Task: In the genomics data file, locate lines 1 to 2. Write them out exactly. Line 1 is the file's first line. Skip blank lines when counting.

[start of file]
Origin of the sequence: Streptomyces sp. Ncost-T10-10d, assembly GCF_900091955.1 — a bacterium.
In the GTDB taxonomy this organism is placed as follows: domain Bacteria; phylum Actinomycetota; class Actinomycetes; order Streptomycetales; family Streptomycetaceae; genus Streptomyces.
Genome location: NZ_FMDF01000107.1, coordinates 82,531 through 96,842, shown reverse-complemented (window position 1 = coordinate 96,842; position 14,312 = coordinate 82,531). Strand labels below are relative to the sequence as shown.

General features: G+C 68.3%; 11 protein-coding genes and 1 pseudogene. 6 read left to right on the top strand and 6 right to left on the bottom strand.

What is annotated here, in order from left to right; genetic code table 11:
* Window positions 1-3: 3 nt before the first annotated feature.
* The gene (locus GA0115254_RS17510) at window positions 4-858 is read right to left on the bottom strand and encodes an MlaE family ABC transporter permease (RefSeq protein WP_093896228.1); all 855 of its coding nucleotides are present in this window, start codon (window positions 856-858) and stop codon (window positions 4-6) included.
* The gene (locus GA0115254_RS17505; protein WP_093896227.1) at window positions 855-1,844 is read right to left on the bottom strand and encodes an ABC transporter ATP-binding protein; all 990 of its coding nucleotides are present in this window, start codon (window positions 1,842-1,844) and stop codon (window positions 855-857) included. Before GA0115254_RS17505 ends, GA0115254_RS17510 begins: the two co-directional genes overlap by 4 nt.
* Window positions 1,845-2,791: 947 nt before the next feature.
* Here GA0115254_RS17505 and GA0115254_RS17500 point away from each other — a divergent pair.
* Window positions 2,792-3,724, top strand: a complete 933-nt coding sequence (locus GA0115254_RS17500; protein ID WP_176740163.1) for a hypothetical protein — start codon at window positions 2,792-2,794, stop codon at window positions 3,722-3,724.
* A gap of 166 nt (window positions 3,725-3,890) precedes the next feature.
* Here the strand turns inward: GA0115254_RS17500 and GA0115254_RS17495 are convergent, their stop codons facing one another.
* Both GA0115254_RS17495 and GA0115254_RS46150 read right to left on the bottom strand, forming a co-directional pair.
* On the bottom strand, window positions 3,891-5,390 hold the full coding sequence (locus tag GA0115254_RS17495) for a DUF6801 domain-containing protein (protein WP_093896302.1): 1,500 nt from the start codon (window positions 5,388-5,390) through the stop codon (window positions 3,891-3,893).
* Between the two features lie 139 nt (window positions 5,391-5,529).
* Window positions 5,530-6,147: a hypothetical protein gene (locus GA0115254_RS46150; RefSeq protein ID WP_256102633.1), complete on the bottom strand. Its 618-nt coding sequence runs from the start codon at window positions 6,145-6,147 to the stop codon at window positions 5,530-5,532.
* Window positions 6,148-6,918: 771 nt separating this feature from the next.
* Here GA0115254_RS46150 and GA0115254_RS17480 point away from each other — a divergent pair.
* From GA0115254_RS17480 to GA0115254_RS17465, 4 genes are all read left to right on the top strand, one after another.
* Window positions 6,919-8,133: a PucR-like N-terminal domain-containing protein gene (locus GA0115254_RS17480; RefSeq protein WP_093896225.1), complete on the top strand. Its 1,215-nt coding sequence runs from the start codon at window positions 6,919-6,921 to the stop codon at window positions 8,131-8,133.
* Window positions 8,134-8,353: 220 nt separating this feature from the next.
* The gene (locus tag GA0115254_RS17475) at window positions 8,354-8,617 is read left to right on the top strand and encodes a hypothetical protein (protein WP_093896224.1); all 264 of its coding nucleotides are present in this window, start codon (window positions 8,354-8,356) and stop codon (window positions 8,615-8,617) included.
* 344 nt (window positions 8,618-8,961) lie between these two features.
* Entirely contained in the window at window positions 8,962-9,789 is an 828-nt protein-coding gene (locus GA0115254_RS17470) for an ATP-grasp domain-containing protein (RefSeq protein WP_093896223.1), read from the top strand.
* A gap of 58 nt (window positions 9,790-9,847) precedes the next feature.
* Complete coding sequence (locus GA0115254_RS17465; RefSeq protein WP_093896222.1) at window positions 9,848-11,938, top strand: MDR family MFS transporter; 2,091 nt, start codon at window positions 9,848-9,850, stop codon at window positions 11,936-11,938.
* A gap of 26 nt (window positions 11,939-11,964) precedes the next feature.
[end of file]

Origin of the sequence: Streptomyces sp. Ncost-T10-10d, assembly GCF_900091955.1 — a bacterium.
In the GTDB taxonomy this organism is placed as follows: domain Bacteria; phylum Actinomycetota; class Actinomycetes; order Streptomycetales; family Streptomycetaceae; genus Streptomyces.